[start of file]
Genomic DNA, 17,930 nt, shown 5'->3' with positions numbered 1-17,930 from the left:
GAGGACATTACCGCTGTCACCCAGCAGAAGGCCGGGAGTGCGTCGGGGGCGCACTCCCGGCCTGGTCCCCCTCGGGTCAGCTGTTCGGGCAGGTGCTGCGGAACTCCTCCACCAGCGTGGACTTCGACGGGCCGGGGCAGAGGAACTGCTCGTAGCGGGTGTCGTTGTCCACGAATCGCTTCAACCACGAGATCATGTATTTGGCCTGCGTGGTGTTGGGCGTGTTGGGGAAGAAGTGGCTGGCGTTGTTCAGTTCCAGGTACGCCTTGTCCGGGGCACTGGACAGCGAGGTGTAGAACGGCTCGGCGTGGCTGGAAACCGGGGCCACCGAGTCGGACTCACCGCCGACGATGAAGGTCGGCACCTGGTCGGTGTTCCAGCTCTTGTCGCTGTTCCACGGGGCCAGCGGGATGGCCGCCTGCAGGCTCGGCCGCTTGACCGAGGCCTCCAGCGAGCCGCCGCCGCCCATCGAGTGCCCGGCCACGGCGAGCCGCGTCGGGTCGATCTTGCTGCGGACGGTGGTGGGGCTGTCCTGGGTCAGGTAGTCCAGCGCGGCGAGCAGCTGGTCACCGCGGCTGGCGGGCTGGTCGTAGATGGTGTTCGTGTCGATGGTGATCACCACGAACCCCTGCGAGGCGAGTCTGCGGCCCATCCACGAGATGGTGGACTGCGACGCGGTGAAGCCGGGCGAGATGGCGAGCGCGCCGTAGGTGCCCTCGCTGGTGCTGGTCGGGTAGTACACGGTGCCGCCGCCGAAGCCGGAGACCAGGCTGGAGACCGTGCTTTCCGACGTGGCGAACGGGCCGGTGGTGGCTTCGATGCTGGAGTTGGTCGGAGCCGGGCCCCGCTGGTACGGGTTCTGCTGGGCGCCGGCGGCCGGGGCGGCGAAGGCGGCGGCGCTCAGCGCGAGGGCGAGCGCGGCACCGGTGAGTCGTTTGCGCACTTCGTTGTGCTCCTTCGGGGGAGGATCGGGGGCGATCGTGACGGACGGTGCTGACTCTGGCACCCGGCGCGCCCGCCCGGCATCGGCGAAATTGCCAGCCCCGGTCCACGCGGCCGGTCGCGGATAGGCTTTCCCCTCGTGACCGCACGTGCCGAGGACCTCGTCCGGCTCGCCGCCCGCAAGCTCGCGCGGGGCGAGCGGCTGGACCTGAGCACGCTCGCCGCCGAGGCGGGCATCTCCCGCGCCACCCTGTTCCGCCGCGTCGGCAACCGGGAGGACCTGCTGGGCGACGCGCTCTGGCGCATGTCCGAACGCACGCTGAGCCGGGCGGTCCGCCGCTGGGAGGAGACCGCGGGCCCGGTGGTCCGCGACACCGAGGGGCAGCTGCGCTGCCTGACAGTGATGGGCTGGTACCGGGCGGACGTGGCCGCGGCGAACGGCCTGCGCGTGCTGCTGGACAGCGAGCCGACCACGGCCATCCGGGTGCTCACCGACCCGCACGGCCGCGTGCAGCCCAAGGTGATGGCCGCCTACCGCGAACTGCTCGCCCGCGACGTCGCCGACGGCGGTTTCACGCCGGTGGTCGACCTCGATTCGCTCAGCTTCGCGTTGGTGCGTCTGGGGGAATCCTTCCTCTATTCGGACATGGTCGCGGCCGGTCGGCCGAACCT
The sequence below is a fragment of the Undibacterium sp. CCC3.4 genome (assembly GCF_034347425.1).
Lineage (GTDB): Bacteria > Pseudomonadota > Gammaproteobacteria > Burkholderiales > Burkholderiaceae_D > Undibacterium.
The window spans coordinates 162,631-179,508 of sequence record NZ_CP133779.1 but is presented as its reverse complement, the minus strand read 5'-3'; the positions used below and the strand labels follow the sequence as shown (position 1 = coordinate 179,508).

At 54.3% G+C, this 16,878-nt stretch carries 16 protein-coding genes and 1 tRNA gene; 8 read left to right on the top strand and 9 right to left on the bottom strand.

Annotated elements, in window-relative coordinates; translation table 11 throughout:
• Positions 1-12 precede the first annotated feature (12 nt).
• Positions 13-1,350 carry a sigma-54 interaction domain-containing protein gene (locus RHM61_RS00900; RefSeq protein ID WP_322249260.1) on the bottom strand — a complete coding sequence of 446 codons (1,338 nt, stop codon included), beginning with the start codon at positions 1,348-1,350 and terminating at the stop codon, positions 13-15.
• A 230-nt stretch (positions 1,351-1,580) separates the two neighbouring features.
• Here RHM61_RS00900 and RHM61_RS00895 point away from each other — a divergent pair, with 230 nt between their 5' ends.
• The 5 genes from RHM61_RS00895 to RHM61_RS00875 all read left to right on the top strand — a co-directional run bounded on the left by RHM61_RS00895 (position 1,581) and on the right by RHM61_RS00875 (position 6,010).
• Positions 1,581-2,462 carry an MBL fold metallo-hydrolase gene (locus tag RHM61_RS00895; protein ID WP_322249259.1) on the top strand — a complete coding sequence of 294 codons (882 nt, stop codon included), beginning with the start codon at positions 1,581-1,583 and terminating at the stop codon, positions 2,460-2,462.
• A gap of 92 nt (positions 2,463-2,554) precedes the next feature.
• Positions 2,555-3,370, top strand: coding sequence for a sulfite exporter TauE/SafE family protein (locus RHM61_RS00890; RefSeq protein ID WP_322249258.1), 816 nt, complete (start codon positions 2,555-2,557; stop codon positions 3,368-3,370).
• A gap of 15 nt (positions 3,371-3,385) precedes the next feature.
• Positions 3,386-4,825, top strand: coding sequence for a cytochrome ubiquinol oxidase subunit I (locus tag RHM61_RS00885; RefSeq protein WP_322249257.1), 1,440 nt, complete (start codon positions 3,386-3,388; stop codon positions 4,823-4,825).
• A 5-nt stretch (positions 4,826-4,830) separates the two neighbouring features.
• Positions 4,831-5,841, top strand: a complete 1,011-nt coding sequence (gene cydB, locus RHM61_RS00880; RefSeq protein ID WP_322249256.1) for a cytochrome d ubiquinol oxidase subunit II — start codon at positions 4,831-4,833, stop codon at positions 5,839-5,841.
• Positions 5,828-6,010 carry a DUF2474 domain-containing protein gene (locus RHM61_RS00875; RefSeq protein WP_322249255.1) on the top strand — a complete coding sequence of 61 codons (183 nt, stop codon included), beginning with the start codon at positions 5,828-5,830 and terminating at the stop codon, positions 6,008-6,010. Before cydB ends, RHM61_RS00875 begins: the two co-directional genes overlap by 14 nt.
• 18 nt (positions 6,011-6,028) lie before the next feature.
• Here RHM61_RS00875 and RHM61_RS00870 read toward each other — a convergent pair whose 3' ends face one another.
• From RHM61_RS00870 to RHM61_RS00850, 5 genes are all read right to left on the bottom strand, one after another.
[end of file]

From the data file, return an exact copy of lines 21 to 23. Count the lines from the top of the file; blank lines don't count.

• 18 nt (positions 6,011-6,028) lie before the next feature.
• Here RHM61_RS00875 and RHM61_RS00870 read toward each other — a convergent pair whose 3' ends face one another.
• From RHM61_RS00870 to RHM61_RS00850, 5 genes are all read right to left on the bottom strand, one after another.